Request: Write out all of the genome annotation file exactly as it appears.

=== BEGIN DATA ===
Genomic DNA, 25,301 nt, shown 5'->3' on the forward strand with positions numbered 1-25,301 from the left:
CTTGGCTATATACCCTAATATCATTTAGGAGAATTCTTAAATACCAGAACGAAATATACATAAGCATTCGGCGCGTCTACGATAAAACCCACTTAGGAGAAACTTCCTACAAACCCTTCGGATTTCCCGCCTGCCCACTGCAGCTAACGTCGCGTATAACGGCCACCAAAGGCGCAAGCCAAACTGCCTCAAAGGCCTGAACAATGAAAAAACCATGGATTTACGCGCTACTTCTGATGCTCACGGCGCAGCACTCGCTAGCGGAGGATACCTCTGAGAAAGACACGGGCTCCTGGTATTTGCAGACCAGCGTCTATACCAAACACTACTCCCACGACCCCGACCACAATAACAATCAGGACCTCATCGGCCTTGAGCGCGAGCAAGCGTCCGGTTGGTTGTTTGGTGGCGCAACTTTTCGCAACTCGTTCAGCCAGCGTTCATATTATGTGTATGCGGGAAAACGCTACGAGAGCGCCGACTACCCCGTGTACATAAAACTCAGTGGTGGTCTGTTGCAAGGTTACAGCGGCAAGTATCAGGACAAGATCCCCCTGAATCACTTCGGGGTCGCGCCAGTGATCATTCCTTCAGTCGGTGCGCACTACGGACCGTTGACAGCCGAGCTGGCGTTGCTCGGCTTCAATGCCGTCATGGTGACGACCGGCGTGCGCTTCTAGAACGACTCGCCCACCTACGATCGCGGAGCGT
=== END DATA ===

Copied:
Genomic DNA, 25,301 nt, shown 5'->3' on the forward strand with positions numbered 1-25,301 from the left:
CTTGGCTATATACCCTAATATCATTTAGGAGAATTCTTAAATACCAGAACGAAATATACATAAGCATTCGGCGCGTCTACGATAAAACCCACTTAGGAGAAACTTCCTACAAACCCTTCGGATTTCCCGCCTGCCCACTGCAGCTAACGTCGCGTATAACGGCCACCAAAGGCGCAAGCCAAACTGCCTCAAAGGCCTGAACAATGAAAAAACCATGGATTTACGCGCTACTTCTGATGCTCACGGCGCAGCACTCGCTAGCGGAGGATACCTCTGAGAAAGACACGGGCTCCTGGTATTTGCAGACCAGCGTCTATACCAAACACTACTCCCACGACCCCGACCACAATAACAATCAGGACCTCATCGGCCTTGAGCGCGAGCAAGCGTCCGGTTGGTTGTTTGGTGGCGCAACTTTTCGCAACTCGTTCAGCCAGCGTTCATATTATGTGTATGCGGGAAAACGCTACGAGAGCGCCGACTACCCCGTGTACATAAAACTCAGTGGTGGTCTGTTGCAAGGTTACAGCGGCAAGTATCAGGACAAGATCCCCCTGAATCACTTCGGGGTCGCGCCAGTGATCATTCCTTCAGTCGGTGCGCACTACGGACCGTTGACAGCCGAGCTGGCGTTGCTCGGCTTCAATGCCGTCATGGTGACGACCGGCGTGCGCTTCTAGAACGACTCGCCCACCTACGATCGCGGAGCGT